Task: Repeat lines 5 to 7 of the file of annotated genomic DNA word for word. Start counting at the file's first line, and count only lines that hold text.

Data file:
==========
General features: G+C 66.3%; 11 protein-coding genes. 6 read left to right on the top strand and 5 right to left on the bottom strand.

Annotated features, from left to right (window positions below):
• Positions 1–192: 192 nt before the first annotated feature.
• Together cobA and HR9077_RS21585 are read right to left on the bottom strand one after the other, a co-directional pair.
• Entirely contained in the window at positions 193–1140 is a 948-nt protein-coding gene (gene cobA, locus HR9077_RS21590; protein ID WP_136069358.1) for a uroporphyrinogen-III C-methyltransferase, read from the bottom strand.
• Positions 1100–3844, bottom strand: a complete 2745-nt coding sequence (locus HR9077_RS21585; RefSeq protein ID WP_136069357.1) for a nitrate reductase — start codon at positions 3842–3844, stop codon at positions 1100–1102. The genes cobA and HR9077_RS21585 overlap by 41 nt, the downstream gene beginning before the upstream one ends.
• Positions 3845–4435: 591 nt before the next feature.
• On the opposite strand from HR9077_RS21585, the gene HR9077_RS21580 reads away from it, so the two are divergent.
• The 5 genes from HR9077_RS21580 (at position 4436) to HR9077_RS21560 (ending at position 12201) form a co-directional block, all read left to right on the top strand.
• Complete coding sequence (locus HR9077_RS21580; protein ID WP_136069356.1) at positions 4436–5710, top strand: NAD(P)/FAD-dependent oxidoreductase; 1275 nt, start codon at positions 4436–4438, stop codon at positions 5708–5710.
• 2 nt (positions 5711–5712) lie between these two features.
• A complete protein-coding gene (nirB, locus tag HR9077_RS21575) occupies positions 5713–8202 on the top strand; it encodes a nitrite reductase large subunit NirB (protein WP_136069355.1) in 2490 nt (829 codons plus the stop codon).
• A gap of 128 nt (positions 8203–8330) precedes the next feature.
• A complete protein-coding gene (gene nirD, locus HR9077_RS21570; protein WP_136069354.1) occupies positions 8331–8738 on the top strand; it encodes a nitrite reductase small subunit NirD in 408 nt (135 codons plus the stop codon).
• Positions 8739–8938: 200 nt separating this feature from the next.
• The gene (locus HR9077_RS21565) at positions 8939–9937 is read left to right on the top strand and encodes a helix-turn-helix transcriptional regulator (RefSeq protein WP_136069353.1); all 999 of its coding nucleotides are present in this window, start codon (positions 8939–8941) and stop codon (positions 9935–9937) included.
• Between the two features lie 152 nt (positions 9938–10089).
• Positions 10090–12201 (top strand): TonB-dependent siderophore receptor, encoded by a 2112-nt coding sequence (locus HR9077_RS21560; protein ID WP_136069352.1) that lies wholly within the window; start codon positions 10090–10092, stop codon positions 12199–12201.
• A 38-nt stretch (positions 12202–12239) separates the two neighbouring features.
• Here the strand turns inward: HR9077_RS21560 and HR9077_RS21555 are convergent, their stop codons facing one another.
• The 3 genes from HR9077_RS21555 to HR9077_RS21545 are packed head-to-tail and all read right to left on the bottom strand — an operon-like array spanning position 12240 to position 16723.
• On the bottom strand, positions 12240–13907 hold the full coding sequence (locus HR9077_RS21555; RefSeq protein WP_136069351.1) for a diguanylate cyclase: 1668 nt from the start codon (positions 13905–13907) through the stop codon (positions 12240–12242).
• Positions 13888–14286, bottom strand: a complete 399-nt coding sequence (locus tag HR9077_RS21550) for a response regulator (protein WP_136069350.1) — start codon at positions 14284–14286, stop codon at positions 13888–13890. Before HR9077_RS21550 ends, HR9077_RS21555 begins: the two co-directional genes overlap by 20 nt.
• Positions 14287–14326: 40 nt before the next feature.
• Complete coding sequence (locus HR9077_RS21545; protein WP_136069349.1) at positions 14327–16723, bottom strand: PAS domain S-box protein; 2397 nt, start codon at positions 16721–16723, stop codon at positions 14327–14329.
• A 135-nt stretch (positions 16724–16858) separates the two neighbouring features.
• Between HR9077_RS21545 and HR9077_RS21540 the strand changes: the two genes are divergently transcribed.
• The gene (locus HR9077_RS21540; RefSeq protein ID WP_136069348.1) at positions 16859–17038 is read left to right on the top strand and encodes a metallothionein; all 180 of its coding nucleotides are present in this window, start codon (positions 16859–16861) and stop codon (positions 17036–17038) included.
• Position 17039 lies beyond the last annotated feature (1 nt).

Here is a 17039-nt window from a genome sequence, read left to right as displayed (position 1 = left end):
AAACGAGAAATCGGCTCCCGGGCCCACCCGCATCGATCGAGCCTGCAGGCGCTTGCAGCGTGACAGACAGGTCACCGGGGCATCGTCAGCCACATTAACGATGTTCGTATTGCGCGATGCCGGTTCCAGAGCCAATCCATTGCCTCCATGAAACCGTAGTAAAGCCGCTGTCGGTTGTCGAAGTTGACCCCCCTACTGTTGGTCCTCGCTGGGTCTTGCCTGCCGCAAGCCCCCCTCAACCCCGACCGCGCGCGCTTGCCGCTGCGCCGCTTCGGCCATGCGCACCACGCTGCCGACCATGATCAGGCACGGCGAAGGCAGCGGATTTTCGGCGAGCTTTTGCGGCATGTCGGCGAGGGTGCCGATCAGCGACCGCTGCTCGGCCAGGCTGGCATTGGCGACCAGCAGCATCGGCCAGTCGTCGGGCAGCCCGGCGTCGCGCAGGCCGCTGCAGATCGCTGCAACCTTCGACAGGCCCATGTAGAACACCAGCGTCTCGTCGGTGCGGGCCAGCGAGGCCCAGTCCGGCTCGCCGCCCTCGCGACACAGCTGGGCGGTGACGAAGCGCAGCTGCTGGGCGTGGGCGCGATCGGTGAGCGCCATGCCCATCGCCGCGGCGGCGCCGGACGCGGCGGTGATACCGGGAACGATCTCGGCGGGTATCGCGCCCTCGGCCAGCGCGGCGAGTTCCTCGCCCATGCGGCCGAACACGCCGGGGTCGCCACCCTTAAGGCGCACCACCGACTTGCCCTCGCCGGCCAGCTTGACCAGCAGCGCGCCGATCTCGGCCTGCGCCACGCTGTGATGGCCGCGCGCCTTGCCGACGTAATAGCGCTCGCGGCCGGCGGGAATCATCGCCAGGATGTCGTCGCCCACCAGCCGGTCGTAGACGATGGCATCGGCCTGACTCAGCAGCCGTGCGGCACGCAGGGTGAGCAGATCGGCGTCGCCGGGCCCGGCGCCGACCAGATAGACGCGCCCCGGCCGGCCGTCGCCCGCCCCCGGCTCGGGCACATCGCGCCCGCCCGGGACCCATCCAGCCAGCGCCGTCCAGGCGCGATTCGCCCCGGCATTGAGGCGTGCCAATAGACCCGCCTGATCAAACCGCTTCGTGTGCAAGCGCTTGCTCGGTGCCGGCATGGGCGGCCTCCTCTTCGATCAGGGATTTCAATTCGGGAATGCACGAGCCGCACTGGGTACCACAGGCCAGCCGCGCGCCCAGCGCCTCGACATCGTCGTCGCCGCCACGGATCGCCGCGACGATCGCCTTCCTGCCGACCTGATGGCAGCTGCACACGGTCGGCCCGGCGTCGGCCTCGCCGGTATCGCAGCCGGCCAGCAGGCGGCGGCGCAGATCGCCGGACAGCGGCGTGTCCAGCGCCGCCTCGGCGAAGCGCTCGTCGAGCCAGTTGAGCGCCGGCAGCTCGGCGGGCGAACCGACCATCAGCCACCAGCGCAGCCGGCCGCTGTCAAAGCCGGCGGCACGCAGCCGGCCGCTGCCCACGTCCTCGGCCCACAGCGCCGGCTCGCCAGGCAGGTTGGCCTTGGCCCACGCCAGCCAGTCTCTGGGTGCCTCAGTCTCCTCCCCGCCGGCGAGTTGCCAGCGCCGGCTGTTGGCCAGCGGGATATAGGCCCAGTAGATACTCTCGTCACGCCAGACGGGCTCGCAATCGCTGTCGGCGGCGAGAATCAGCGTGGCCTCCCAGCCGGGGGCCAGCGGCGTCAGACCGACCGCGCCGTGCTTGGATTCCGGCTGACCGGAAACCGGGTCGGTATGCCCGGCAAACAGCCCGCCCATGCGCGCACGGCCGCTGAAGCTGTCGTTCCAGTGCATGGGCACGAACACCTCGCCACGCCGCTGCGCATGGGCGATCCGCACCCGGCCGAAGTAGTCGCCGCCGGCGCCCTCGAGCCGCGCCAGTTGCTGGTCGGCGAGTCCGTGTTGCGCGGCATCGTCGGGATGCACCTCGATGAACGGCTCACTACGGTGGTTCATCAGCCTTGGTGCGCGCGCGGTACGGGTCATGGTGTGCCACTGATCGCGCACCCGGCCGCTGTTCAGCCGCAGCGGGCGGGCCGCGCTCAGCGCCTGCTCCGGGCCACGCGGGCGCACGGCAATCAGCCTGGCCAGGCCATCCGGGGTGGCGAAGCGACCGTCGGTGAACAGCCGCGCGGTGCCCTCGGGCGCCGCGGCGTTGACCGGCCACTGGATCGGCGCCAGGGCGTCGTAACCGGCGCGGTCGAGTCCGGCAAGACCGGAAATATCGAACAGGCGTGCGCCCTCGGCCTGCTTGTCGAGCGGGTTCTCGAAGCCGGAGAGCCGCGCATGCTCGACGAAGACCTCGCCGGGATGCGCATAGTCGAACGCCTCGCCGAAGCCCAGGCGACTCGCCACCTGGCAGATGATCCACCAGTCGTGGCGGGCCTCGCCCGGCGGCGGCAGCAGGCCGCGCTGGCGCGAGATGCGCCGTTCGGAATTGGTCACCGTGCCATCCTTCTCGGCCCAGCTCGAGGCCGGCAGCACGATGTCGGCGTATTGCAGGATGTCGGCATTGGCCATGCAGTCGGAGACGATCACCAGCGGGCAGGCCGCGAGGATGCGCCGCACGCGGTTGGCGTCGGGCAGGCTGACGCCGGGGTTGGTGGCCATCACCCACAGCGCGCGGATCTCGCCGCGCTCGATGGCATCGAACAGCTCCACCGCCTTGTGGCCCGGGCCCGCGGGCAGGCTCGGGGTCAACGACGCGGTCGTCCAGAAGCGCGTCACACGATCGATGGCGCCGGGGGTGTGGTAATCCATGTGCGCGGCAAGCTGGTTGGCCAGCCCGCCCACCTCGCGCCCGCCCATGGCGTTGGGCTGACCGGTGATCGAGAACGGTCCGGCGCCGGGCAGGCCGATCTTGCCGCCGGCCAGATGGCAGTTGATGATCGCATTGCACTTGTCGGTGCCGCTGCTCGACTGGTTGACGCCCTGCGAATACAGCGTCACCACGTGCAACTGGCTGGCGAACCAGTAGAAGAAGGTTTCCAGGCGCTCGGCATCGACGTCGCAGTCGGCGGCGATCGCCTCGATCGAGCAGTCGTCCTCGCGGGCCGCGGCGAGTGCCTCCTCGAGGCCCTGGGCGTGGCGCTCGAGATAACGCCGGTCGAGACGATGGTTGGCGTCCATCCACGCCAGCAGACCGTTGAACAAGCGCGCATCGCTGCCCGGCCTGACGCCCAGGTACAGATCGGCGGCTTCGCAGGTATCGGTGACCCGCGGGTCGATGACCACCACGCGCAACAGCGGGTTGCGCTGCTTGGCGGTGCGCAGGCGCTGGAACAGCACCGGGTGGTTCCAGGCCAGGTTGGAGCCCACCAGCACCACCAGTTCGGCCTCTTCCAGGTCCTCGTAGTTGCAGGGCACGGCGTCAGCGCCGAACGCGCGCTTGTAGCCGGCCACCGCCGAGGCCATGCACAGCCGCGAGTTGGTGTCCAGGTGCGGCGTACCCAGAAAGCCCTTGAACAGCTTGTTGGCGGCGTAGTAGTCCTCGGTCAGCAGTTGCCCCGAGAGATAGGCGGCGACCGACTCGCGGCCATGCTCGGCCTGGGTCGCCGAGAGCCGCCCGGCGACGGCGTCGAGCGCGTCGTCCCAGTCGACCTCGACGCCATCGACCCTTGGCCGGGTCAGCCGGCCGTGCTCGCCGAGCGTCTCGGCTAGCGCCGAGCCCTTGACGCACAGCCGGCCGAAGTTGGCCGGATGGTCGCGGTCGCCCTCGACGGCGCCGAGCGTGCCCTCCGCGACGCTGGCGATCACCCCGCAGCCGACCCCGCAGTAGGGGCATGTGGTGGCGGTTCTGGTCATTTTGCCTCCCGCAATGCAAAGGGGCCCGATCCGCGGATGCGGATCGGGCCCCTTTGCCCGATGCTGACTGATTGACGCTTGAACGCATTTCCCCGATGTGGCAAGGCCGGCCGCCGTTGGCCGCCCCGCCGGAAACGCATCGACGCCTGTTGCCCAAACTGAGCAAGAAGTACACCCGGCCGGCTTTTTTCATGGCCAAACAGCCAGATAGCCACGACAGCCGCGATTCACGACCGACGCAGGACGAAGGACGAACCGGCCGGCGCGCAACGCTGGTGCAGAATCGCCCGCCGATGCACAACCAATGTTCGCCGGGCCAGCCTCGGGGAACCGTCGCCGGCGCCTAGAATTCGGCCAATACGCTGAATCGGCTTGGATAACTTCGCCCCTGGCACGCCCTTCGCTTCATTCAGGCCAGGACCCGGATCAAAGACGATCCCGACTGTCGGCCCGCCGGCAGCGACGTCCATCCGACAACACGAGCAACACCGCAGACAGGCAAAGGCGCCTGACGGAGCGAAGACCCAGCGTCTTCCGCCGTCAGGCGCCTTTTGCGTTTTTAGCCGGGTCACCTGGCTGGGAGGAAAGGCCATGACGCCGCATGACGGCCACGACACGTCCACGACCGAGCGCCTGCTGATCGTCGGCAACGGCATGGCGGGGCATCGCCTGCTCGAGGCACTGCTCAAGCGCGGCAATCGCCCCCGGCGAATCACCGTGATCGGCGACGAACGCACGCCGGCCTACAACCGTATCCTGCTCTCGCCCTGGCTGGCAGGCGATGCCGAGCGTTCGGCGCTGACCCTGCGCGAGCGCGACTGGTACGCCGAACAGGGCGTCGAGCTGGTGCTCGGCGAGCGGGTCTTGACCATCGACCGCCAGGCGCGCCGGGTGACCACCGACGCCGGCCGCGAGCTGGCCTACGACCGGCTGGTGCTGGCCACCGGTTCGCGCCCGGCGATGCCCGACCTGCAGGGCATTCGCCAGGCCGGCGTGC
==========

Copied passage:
• Entirely contained in the window at positions 193–1140 is a 948-nt protein-coding gene (gene cobA, locus HR9077_RS21590; protein ID WP_136069358.1) for a uroporphyrinogen-III C-methyltransferase, read from the bottom strand.
• Positions 1100–3844, bottom strand: a complete 2745-nt coding sequence (locus HR9077_RS21585; RefSeq protein ID WP_136069357.1) for a nitrate reductase — start codon at positions 3842–3844, stop codon at positions 1100–1102. The genes cobA and HR9077_RS21585 overlap by 41 nt, the downstream gene beginning before the upstream one ends.
• Positions 3845–4435: 591 nt before the next feature.